"Good things come in small packages" can apply to golf courses, too. Paxon Hollow Country Club is a fine example.
|At a glance|
| Getting there: Paxon Hallow Country Club is at 850 Paxon Hallow Rd. in Media, Delaware County. Phone: 610-353-0220.
Greens fees: Nonresidents, weekends $35 to walk, $50 to ride; weekdays $32 to walk, $47 to ride. Seniors, weekday, $21 to walk. Twilight rate for 9 holes: $25 including cart.
Carts: Mandatory until 1 p.m. on weekends and holidays.
Spikes: Nonmetal only.
Amenities: Moderately stocked pro shop, snack bar, Warmup range, banquet facilities. Outings welcome.
Rating: Short, but sweet.
Information accurate as of 8/23/2002
Terrific golf holes abound -- doglegs, sloping fairways, elevated tees and greens -- and it's considerably more picturesque and manicured than your run-of-the-mill muni track.
But Paxon Hollow is short -- too short for some golfers. Even from the back tees, it measures a mere 5,641 yards, far below the national average of 6,300 yards, with a slope of 116. From the whites (5,407) and the reds (4,935), it's inching toward ``executive'' course range.
To a lot of players, the skimpy length is no problem. But for low-handicappers or big to moderate hitters, a round at Paxon Hollow means admiring the look of a hole from the tee, then finding yourself again hitting driver and wedge.
Case in point: No. 10, a 277-yard, dogleg-right. What a gorgeous little golf hole. You stand there on a well-elevated tee, looking down on a slightly sloping fairway that bends to the right and a creek that cuts across the fairway just off the tee, then runs up the right side.
During a recent round, my playing partners all hit decent drives, leaving them with lob-wedges and chips into the green. Smelling an easy birdie, I managed to hit my worst tee shot of the day -- fat and ugly -- that by rights ought to have spelled trouble. But no, I still had nothing more than a wedge into the green. I felt foolish walking away with par.
Nevertheless, Paxon Hollow is a very pleasurable golf course. It is mature, dating to the 1920s, and it serves up more than a few fun, challenging holes, short or not.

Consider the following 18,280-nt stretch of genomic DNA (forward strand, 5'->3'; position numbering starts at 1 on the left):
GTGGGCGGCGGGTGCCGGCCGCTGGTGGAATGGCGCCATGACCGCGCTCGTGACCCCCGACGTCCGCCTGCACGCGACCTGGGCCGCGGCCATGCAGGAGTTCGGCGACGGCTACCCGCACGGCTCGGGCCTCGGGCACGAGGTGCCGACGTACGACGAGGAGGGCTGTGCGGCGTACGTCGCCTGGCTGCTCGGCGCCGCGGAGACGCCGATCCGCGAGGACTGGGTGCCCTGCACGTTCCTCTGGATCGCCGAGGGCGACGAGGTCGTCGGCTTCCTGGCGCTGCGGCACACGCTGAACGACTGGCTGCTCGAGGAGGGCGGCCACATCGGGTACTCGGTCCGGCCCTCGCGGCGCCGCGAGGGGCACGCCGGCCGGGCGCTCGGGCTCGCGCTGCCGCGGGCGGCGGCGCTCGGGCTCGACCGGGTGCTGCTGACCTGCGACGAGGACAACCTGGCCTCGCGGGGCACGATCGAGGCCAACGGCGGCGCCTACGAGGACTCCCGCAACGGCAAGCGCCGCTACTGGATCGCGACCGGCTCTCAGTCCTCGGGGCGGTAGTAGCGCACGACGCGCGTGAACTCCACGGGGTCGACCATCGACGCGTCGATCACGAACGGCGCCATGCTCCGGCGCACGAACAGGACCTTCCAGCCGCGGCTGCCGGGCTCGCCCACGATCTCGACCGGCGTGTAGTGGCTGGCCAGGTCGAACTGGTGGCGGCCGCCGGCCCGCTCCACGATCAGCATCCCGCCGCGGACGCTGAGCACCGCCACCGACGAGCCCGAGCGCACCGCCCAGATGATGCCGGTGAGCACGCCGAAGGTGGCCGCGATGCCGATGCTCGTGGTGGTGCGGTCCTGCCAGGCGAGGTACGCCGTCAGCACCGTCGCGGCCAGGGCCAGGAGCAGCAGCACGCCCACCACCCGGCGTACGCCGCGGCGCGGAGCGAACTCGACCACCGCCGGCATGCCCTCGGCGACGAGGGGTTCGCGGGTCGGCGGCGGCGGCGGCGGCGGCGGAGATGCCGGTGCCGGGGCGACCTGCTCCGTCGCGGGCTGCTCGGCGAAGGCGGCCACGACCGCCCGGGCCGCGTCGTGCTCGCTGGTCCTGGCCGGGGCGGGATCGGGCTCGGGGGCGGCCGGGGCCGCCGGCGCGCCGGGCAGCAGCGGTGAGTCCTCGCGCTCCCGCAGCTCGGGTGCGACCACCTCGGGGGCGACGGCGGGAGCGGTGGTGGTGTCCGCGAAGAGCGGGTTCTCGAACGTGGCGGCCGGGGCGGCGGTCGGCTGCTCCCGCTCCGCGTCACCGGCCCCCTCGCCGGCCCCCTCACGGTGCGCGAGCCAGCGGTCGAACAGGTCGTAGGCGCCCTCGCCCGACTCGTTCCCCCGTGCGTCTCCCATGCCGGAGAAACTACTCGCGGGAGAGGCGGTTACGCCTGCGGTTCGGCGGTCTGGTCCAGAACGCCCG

Cases in point: Nos. 5 and 6. The fifth is a 326-yard, mild dogleg-left with trouble in the form of a ravine and tall grass along the left side. The prudent player stays far right of that, leaving a mid- to short-iron into a green protected by bunkers on the right and left front. On a windy day, which it was when I was there, it was no easy par.
The sixth, a 308-yard par 4, has an elevated tee from which the fairway drops and then gradually rises as it reaches the green. The wrinkle on this hole is not so much the woods up the left side as it is the stands of huge trees about 200 yards out that pinch the fairway down to about 20 yards.
More than a few players probably toy with the idea of hitting driver before finally playing it safe off the tee with a fairway wood or long iron.
On the back side, there's the 10th, of course, but I also liked the 12th, 13th, 17th and 18th.
The 12th, only 356 yards, requires a second shot over a ravine into a tricky, elevated green. The 13th, a 343-yard dogleg-left with trouble all up the left side, is the No. 1 handicap hole, thanks to tough tee-shot placement and a nail-biter second shot into a partially hidden green. The 17th, at 116 yards, is a wedge shot for almost everyone because it's straight down from the tee.
The best hole is the 18th, the longest par 5 at Paxon Hollow at 535 yards. From the tee, the fairway is framed by woods on the right and a creek running up the left side, before it cuts across the fairway about midway up the hole.
The second shot can be dicey because it's over the creek and uphill into a fairway that throws most everything right -- often behind a big sycamore tree that could give you fits on your third shot into the green.
If you like your golf courses long, Paxon Hollow is not for you. For all others, it's a gem worth trying.
Originally published May 25, 1997